Results for "facebook timeline"

Zuckerberg reveals Timeline, a whole new Facebook at f8 2011 [Video]

Zuckerberg reveals Timeline, a whole new Facebook at f8 2011 [Video]

This year at the Facebook developer conference, Andy Sandberg introduced himself as Mark Zuckerberg and showed off their newest feature - the Slow Poke, a poke that takes 24 hours to reach the person being poked, plenty of time to be cancelled by the obviously drunk sender. Zuckerberg replaced him about 5 minutes into his mindless rant to mild applause and Mark himself continued on with the usual milestone listing. Half a billion people signing on in one day, for example. Then he went on to note that apps and depth of engagement were the next "way of the future," this future having very much to do with the way you present yourself with Facebook - the new way being Timeline.

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Facebook Memories timeline gets accidental preview

Facebook Memories timeline gets accidental preview

Facebook has prematurely previewed an upcoming feature, with the social networking site forced to go offline as engineers scrabbled to put the "internal prototype" back in its box. Facebook Memories introduces a timeline to users' profiles, showing how many statuses were written each year and how many friends were added, along with a sprinkling of photos to illustrate those changes.

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Facebook experiments with away messages, nostalgia ensues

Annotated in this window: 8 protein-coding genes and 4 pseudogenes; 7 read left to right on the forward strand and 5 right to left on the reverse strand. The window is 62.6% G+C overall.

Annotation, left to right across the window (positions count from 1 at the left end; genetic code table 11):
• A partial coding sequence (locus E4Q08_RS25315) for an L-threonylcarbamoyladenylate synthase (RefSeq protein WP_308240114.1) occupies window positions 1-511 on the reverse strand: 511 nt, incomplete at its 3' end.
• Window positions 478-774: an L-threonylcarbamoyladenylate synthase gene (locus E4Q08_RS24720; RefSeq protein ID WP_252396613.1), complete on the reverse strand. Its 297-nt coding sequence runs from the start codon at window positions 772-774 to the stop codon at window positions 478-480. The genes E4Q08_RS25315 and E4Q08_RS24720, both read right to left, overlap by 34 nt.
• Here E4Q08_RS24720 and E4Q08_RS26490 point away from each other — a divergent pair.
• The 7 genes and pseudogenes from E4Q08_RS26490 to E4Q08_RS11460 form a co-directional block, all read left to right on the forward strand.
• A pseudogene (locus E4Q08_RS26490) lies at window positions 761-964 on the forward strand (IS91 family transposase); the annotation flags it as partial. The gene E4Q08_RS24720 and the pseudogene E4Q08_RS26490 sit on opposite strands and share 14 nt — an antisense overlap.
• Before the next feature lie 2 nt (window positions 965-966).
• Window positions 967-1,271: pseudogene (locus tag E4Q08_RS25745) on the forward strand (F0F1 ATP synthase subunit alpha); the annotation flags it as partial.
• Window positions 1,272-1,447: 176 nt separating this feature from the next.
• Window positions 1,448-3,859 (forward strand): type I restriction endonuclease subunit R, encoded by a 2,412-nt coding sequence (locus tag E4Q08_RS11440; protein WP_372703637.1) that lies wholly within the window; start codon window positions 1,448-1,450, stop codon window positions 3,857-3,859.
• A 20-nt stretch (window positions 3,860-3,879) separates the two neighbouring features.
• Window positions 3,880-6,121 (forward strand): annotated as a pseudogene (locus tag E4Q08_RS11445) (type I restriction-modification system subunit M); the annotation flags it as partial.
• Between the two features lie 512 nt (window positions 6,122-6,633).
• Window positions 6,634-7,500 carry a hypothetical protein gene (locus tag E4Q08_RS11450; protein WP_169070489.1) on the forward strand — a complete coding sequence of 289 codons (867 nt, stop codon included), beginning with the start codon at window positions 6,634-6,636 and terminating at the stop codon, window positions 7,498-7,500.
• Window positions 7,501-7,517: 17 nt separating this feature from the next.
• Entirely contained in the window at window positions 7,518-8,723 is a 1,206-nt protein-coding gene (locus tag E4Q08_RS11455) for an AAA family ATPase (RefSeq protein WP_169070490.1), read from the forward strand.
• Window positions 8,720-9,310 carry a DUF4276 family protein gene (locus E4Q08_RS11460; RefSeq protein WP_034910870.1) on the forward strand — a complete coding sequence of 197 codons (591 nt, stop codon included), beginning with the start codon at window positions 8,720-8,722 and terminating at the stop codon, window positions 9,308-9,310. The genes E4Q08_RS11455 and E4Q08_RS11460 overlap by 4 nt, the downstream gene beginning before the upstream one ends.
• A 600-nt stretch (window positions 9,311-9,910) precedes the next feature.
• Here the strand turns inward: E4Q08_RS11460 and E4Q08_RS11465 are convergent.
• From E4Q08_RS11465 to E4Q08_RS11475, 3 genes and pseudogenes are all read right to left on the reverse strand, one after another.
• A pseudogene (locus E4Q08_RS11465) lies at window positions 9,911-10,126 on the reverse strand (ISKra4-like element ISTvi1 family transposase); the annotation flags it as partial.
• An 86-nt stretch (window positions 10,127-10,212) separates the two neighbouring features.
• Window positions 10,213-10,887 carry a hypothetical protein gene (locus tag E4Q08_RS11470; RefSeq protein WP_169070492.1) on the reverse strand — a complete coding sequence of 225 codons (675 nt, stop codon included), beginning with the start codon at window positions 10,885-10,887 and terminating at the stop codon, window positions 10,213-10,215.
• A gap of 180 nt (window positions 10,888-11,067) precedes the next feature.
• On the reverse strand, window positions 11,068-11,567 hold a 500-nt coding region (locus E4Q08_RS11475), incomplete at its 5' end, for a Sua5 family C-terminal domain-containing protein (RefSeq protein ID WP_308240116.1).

Facebook experiments with away messages, nostalgia ensues

Before social networking, there was instant messaging. The most popular was brought to us by none other than AOL. Remember AIM? If you were ever a student in the late 90's or early 00's with an internet connection, then of course you do. Now, Facebook is bringing a little piece of nostalgia back with a new feature called "sidebar status." It's eerily similar to the "away message" of yesteryear and is a way to let your friends know what you're doing when you go AFK.

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Facebook on tracking accusations: report gets it “wrong multiple times”

Facebook on tracking accusations: report gets it “wrong multiple times”

Late last month, Facebook was accused of tracking users and non-users alike, and as such was said to be in violation of European law. The information came from a study commissioned by the Belgian Privacy Commission, and earlier this week Facebook fired back at the accusations, saying the report was wrong in more than one way. The social network posted a long statement by the company’s Vice President of Policy in Europe, Richard Allan, who tackled each claim individually.

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Don’t worry Facebook, you’re still down with the kids

Don’t worry Facebook, you’re still down with the kids

Facebook may be regularly plagued with ominous predictions that teens with short attention spans have moved on to brighter social networks, but according to new research there's still life in Zuckerberg's site yet. The Pew Research Center prized teenagers away from their smartphones to ask them which social sites and apps they frequent, and while Facebook may have been branded passé by some, it's still the most-used among the 13-17 demographic. That's no small audience, either, with 24-percent of teenagers telling the research firm that they are "almost constantly" online.

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Facebook launches standalone Messenger for the web